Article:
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4 out of 54 out of 54 out of 54 out of 54 out of 5 4.00 (1,037 ratings) (rate this audio book) Author: Aristotle Narrator: Bernard Mayes Publisher: Blackstone Audio Format: Unabridged Audiobook Delivery: Instant Download Audio Length: Release Date: January 2006 ISBN: 9781455177400
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“How can men best live together?” Twenty-three centuries after its compilation, Politics still has much to contribute to this central question of political science. Aristotle’s thorough and carefully argued analysis covers a huge range of political issues in the effort to establish which types of constitution are best, both ideally and in particular circumstances, and how they may be maintained.

Like his predecessor, Plato, Aristotle believed that the ideal constitution should be in accordance with nature, and that it is needed by man, “a political animal,” to fulfill his potential. His premises and arguments form an essential background to the thinking of such philosophers as Thomas Aquinas, Machiavelli, Jean Bodin, and Richard Hooker, and raise questions that are as relevant to modern society as they were to the ancient world.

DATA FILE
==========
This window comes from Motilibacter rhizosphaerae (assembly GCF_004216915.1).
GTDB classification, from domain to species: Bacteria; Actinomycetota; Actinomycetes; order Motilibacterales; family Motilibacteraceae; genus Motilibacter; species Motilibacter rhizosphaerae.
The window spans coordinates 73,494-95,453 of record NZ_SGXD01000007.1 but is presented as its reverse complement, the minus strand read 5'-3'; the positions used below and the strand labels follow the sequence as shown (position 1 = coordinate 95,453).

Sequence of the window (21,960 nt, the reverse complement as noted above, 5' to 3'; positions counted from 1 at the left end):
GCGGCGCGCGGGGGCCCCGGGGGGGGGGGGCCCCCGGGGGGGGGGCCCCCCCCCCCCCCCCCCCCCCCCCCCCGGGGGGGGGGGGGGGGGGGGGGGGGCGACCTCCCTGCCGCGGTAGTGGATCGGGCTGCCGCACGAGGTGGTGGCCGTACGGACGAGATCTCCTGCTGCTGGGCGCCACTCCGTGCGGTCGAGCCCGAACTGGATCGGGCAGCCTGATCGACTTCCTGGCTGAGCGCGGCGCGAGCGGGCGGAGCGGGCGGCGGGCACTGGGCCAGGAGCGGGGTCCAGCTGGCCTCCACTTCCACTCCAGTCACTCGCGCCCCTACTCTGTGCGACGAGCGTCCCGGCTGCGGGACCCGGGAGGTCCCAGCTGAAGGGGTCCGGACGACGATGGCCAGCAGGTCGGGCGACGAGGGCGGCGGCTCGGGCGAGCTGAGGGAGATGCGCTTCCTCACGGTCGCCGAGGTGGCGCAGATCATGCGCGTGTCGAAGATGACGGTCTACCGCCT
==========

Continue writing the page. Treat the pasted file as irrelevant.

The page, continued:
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Listener Opinions

  • 3 out of 53 out of 53 out of 53 out of 53 out of 5 Jenn | 2/18/2014

    " Very interesting and very thought provoking. I feel like this is one of those books every politician should read. "

  • 2 out of 52 out of 52 out of 52 out of 52 out of 5 Andrew | 2/10/2014

    " I really did not like having to read this book for a university course, because I disagreed with everything that wasn't too vague to disagree with. However, Aristotle is so methodical, and covers all of the bases so well, that even when I disliked what he was saying, I was thinking about politics in ways I would not have thought to. "

  • 3 out of 53 out of 53 out of 53 out of 53 out of 5 Elizabeth | 2/9/2014

    " Ow, my brain. The sexism makes me splutter with rage, and I am having a very very hard time with his economics. This is what we call stubbornness, I guess. "

  • 4 out of 54 out of 54 out of 54 out of 54 out of 5 Andrew Cutler | 2/8/2014

    " Often touted as the 'first political science text', this companion text to the N. Ethics describes what people want and how to give it to them as leaders. "

  • 5 out of 55 out of 55 out of 55 out of 55 out of 5 Juliette Jimeno | 2/8/2014

    " Gosh... The first book of politics I wanted to wolf down at the university! "

  • 4 out of 54 out of 54 out of 54 out of 54 out of 5 Mat | 2/3/2014